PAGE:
Dohn makes news again with a Curtis Fuller, WLW-T, segment on the success of our four-day workweek
Microsoft’s subsidiary in Japan increased productivity by 40% using a four day work week. There are also reports of increases in employee happiness working four days instead of five. Many European countries and New Zealand report improvements in the quality of life when people work 27 to 32 hours a week instead of the usual 40 hours a week that is the United States standard.
A key to the success of a four-day workweek is maintaining a 40-hour income at 32 hours of work. Those European countries can make that work, and so does Dohn’s progressive leader, Ramone Davenport.
The Challenges Dohn Teachers Face
Teachers in charter schools make less than unionized teachers who work in the public school system. Also, Dohn’s teachers have to provide levels of parental type care in addition to their teaching duties. Suburban school teachers have the support of the parents; often, inner-city teachers do not have parental involvement. In other words, there is a considerable burden on Dohn’s charter school teachers.
Here is a case in point. The Greater Cincinnati Foundation awarded Dohn a grant for adding tutors to help our students read. While we reported on our home page the success of a Dohn student receiving a $92,000.00 scholarship, the reality is that most of our teenage students arrive at Dohn reading at a second-to-fifth grade capacity.
Students who were not read to as infants or toddlers end up with low reading capacities. Also, severe poverty and persistent exposure to violence impair learning. Diane Lang is one of the tutors whose position was funded by the Greater Cincinnati Foundation grant.
Ms. Lang reports that she worked with one student who was capable of the work, yet due to life trauma, she came to school, stating, “I can’t, and I won’t read or do the work.” As a wise tutor, Ms. Lang shares, “Working with her, I knew her reading skills could be unlocked.” The tutoring approach she used was to read out loud to her, sit down next to her and show her how to read, breaking down words and phrases in ways that helped with comprehension.
Due to Dohn’s credit flex programming, this student is now graduating one year ahead of her age-appropriate graduation date. Ms. Lang shares, “I knew she had the smarts, not the skills or the connections” of word and sentence comprehension.
Another student experienced extreme physical abuse at home. It took months for Ms. Lang to help the student feel safe to calm down and enter into a learning mode. Thanks to Ms. Lang’s excellence as a tutor to inner-city youth, this student also excels in her reading now.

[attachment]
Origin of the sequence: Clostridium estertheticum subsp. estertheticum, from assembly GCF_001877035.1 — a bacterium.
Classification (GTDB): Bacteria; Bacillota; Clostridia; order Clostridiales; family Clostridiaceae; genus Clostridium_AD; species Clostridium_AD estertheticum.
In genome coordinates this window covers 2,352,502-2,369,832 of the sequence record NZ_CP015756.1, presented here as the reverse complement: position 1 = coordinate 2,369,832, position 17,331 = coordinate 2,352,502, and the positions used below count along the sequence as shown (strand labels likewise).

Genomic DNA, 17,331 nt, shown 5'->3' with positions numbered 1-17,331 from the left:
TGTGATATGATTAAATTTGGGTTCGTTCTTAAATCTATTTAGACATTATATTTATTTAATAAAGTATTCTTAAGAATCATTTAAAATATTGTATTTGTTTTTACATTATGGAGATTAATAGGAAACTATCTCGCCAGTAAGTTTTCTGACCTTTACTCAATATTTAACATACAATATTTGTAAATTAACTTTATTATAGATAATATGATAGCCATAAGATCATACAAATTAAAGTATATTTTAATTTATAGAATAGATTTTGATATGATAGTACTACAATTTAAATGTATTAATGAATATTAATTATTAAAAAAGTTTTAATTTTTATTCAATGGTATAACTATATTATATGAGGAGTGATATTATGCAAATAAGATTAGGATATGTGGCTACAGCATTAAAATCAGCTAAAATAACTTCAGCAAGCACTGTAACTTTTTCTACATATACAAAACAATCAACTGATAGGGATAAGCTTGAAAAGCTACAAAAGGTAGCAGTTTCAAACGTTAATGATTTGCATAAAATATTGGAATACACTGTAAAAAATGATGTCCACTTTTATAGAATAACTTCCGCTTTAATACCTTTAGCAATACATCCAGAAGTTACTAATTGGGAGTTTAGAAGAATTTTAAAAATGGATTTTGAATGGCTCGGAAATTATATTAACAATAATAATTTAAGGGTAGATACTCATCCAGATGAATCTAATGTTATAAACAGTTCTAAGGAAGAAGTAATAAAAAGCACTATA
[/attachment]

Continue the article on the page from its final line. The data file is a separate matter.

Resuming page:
“Working with her, I knew her reading skills could be unlocked.”
With six years’ experience as a principal and four years’ experience as Superintendent, Mr. Davenport knows something about teacher burnout related to the classroom situations described above. As an innovative leader ahead of the curve, he decided to implement a four-day workweek for Dohn’s teachers and staff.
Superintendent Davenport had to create a system that worked for the students, staff, and school. As such, Dohn’s four-day workweek considers Fridays as a flex day for students. They leave school on Thursday with school work for Friday that is returned to teachers on Monday. This flex schedule provides students with a reliable schedule for working or taking care of responsibilities at home.
Teachers and staff are required to work one Friday a month. Some come into school to work on Friday’s; others choose to work from home. The teachers monitor the students’ work remotely, and they can catch up on their work in a quieter space with only a skeletal crew in place.
This shared rota of Friday responsibilities has the added benefit of improving staff cooperation, collaboration, and team morale. Teachers and staff cover for one another on their one Friday to work. Team coverage brings everybody together in a direct experience of working together and sharing the workload. Dohn’s four-day work week experiment, as Curtis Fuller reports, is a success.
In December 2018, the Ohio Department of Education designated Dohn as a consultancy school. This distinguished designation means that Dohn serves as a leader in the field of charter school education of students at risk for dropping out.
Regular readers of our website know that Dohn is a Cincinnati Success story. We have so many wins here, turning the lives of traumatized students around through education. Superintendent Davenport saw the big picture and knew that the progressive step of a four-day workweek helps us continue our success as the premier school serving Cincinnati’s most vulnerable youth.
Dohn is one step ahead of the curve. Given the needs of the students we serve, we have to be. Fortunately, as a charter school, we move through bureaucratic tape quickly. We meet student-specific needs with unique and flexible programming. Dohn meets the needs of teachers and staff with that same flexible programming, as our successful four-day workweek demonstrates.